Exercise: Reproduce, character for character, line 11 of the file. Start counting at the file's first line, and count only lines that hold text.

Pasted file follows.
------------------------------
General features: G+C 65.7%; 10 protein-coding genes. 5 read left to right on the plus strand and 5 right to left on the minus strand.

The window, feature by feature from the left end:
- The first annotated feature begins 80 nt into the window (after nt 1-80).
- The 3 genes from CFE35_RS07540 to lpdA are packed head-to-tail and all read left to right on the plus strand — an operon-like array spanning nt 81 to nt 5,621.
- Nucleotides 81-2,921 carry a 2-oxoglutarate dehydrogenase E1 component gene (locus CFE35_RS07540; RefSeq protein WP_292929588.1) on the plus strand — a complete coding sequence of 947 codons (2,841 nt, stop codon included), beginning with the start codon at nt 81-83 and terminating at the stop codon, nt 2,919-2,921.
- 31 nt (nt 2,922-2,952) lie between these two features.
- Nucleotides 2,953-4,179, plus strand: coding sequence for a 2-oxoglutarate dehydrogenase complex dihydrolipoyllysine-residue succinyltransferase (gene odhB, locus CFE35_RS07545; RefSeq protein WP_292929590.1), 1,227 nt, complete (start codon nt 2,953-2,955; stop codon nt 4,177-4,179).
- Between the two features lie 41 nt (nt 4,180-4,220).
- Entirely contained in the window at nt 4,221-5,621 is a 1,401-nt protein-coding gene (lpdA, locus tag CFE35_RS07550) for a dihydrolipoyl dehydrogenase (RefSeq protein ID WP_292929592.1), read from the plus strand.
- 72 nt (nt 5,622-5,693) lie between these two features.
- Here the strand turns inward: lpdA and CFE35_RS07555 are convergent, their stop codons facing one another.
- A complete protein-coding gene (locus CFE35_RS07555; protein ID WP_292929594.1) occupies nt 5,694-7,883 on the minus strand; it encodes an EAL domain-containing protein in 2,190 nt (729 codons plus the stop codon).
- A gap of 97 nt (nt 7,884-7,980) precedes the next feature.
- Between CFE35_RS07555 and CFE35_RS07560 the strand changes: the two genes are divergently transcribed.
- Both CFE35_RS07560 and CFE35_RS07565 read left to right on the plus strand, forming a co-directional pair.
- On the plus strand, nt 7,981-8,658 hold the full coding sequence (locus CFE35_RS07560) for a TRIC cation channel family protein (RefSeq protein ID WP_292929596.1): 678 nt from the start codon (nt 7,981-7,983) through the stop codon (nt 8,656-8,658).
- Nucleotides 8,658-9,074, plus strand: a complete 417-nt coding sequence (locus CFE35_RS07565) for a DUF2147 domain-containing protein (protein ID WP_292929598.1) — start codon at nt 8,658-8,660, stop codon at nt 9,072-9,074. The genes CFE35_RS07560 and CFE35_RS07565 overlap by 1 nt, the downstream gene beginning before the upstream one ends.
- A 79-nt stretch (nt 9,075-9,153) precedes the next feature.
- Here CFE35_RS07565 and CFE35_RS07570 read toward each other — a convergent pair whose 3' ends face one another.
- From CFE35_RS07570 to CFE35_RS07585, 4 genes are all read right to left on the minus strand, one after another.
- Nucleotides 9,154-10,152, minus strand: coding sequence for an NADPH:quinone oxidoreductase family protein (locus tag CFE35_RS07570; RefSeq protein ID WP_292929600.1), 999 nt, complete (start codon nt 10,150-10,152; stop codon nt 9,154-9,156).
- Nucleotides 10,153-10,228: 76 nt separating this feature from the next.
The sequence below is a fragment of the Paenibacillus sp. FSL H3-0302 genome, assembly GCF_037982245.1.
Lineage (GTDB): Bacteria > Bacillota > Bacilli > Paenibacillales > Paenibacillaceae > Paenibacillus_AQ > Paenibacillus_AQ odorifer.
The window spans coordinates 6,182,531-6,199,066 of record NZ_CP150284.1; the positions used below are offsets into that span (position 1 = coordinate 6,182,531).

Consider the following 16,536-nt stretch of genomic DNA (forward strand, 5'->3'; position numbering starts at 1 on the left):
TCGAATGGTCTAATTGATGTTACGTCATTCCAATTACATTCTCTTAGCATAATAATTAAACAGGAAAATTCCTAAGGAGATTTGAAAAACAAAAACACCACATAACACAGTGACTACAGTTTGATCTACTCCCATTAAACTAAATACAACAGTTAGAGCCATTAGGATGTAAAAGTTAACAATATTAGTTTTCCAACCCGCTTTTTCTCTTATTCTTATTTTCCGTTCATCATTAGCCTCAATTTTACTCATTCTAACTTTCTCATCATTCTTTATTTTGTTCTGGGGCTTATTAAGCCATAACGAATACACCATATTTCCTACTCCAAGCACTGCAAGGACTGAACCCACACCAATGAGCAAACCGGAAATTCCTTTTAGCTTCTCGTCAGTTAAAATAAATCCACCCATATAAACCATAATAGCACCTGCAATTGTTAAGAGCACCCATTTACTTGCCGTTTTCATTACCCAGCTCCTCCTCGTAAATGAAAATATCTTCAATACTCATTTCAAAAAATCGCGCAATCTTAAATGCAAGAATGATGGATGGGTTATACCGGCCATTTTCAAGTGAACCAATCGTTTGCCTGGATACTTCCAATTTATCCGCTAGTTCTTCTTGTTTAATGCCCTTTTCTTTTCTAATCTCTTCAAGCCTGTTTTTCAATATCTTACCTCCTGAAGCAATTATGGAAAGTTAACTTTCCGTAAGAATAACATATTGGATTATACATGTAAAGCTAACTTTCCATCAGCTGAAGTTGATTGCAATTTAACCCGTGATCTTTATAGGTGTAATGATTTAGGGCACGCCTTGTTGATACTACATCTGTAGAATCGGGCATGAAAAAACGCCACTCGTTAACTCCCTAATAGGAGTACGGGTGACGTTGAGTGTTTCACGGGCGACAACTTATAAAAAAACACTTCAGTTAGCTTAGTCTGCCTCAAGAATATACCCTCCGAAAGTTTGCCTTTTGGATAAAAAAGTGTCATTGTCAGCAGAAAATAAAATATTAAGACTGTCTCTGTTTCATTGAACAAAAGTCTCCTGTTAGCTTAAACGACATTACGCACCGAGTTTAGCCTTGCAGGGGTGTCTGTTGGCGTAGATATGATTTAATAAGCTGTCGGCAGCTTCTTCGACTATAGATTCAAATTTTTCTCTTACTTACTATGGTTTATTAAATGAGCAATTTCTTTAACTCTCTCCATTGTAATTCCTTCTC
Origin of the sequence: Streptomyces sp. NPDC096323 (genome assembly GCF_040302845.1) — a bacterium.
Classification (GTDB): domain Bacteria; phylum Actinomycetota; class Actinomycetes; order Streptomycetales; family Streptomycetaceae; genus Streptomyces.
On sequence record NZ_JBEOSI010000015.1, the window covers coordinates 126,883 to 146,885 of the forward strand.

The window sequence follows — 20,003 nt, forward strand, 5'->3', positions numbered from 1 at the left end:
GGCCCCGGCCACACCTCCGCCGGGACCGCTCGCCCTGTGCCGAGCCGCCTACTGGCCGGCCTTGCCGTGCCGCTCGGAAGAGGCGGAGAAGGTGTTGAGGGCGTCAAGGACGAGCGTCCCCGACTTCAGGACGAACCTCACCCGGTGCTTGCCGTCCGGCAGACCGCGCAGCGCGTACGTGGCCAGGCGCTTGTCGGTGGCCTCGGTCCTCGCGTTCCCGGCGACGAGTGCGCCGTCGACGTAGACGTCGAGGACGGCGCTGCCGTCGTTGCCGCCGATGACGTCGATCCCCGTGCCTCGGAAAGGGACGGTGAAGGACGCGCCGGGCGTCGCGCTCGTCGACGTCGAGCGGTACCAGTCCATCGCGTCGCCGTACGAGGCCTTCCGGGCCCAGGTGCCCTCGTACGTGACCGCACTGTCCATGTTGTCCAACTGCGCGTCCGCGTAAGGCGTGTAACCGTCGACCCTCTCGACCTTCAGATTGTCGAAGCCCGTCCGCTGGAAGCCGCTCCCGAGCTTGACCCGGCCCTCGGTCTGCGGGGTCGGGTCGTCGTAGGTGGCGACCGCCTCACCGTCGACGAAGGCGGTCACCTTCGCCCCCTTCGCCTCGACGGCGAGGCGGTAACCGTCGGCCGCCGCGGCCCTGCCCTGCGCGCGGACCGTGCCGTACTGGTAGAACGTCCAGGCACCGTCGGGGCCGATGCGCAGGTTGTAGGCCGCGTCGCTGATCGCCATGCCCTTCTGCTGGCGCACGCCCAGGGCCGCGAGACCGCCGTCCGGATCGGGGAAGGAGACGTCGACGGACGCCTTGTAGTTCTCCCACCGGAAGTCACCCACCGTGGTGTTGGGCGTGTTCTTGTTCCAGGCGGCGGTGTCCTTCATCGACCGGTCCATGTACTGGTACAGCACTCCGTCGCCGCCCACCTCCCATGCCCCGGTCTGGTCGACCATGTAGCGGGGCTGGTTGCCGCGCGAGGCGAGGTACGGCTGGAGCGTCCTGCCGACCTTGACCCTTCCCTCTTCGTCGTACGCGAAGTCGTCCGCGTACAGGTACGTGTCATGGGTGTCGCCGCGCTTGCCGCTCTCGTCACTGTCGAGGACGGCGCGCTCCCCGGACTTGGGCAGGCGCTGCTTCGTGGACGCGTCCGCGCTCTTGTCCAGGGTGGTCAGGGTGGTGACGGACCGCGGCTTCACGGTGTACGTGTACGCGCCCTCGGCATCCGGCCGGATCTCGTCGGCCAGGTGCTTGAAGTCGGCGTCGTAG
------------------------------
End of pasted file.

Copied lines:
- Here the strand turns inward: lpdA and CFE35_RS07555 are convergent, their stop codons facing one another.